I’m at the Clarens Brewery having a glass of the cherry-flavoured Red Stone Cider (made from cherries grown in the region). Close by, at a blanket shop that’s been in business for more than 50 years, is a colourful array of thick, woollen Basotho blankets. Then, there’s the farm-fresh eggs and butter from Bon Appetit, the little deli further along the only tarred road in town. There are no traffic lights here either. Yes, this small village sure is seductive, but with so much natural beauty in the immediate vicinity, I always choose to stay closer to the mountains instead of sleeping in the village. Artists Simon Addy and Lynne Hoyle have a home just 10 kilometres from town and they’ve opened their sweeping country house to visitors. This is a family home with heart and the love here is palpable. It’s the place for a boozy lunch with family or friends – the 12-sleeper is more than spacious enough, and the chopping-board table in the kitchen kept warm by restored Aga ovens has ‘heard’ many stories.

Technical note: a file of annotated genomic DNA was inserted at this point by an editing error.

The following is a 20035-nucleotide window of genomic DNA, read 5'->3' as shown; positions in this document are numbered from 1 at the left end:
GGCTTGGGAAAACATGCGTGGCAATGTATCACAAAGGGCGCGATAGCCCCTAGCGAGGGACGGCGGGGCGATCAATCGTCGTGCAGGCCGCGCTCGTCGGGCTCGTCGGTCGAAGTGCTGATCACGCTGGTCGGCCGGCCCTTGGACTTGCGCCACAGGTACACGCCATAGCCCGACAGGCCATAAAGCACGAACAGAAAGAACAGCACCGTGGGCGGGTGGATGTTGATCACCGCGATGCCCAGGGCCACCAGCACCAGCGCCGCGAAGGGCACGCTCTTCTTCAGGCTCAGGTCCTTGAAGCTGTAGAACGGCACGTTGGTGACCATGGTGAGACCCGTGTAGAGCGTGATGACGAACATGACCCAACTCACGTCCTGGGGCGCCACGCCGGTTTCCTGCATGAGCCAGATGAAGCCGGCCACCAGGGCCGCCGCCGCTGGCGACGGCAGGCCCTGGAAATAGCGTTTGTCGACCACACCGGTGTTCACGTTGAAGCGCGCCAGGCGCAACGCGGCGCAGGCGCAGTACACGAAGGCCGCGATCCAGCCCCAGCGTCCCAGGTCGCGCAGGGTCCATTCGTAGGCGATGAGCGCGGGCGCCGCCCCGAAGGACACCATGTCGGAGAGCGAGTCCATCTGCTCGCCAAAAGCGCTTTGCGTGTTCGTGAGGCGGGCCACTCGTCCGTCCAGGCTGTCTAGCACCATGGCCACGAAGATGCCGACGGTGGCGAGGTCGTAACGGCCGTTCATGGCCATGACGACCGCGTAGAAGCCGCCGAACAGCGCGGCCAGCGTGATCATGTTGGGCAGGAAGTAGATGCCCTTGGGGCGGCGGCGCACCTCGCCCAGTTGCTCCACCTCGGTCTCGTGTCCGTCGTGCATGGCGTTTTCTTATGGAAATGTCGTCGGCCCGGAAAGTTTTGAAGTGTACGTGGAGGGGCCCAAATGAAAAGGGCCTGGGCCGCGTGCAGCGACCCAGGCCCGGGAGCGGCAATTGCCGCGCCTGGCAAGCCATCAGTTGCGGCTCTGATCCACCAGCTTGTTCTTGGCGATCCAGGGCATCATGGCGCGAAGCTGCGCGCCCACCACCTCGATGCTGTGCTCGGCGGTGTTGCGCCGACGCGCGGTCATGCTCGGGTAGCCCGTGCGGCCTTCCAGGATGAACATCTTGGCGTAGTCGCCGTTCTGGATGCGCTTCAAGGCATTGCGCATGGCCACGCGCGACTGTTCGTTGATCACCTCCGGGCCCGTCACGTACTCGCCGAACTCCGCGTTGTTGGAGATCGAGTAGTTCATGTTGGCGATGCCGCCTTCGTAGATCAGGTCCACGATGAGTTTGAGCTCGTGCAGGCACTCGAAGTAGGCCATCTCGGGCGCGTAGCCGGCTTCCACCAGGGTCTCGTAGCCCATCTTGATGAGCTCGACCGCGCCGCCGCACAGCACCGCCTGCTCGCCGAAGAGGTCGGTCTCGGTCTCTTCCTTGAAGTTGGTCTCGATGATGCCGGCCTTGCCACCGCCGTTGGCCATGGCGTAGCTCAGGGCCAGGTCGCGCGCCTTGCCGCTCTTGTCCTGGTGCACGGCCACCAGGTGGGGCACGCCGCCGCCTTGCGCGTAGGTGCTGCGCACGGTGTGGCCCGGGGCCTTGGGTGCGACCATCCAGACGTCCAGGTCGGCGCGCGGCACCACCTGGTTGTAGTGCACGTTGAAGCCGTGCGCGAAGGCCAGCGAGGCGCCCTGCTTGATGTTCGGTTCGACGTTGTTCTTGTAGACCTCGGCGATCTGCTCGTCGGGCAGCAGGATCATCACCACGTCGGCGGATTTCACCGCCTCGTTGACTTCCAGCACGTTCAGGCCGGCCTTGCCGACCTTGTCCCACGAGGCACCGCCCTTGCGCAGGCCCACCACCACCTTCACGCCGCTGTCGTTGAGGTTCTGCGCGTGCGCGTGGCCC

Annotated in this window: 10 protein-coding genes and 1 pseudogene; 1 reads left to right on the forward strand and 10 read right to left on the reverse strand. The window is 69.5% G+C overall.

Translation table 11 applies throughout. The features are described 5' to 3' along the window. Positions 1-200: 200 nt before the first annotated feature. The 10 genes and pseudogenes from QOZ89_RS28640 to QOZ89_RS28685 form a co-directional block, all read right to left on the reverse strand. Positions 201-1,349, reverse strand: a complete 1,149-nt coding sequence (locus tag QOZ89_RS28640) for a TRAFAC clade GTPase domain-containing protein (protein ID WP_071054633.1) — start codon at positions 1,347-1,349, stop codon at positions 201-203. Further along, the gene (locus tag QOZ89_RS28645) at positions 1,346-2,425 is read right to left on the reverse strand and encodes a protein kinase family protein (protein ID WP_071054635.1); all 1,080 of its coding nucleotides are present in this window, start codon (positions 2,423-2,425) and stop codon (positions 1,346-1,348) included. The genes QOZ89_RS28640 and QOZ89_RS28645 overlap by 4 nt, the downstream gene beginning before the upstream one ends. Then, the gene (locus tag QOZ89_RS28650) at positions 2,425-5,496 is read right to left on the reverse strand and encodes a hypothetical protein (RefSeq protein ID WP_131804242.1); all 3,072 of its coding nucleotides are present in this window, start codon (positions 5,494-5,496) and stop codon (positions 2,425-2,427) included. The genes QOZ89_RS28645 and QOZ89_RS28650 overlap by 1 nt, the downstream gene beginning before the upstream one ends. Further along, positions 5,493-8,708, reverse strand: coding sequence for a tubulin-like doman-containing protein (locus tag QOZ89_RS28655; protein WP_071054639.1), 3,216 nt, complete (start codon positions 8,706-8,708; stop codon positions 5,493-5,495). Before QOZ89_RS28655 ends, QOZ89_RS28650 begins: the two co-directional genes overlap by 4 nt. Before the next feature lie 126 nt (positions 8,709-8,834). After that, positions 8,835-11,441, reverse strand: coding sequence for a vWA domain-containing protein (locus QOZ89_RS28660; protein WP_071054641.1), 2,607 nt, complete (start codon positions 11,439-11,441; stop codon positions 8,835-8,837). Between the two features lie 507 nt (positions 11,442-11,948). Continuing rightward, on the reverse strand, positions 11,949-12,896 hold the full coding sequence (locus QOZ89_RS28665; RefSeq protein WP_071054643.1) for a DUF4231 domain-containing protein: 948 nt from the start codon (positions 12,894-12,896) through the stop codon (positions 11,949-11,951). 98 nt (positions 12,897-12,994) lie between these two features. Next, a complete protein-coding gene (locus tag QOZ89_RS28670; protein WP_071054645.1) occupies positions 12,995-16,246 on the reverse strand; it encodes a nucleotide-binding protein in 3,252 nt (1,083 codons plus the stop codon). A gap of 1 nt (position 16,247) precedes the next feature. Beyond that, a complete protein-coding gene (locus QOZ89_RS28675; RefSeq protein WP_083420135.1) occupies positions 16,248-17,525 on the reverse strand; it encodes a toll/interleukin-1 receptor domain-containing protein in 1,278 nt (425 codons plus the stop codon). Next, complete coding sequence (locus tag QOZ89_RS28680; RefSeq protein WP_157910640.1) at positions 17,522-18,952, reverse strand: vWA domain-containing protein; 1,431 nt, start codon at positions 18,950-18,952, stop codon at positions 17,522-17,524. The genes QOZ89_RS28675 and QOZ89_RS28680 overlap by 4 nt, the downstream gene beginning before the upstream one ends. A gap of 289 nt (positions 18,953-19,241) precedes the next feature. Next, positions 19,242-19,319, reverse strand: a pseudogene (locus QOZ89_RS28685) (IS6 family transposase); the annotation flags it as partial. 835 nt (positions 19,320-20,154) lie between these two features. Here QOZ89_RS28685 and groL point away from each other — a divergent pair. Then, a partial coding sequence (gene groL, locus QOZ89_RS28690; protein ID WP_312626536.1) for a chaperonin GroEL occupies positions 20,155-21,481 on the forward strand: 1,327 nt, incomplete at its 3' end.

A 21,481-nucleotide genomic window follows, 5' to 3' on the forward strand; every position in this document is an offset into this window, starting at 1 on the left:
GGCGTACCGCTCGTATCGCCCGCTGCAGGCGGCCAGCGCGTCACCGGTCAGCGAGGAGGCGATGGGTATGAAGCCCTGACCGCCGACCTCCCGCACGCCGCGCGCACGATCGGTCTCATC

Simon suggests a visit to Motouleng Cave (or the Fertility Cave) as something different to do in the area. He’s got a shortcut there and as we drive across the hills he chats about our private panorama. ‘Someone once came here in winter and described it as vaal. I think it’s just as beautiful with the taupe and khaki tones that come with the cold.’ I agree. Down a steep path, below an enormous overhang, lives a small community beside a stream. There are cats and chickens, small smoky homesteads and precarious rockeries. It’s eerie. This sacred spot has been a place of worship for as long as cultural memory extends. Motouleng means ‘the place where the drums keep beating’ and the caves, or more accurately the lengthy overhangs are an important area for both traditional religions and independent Christian churches – candles are lit in the deep crevices to symbolise this. This overhanging cave is also regarded as one of the largest in the southern hemisphere and is also a place of shelter for the small village. People are summoned here (sometimes for months and even years) to learn about their ancestors or to become a practising healer, and it gets busy on weekends as many descend the trail to give thanks. I’m surprised happily that such a pocket of culture still exists.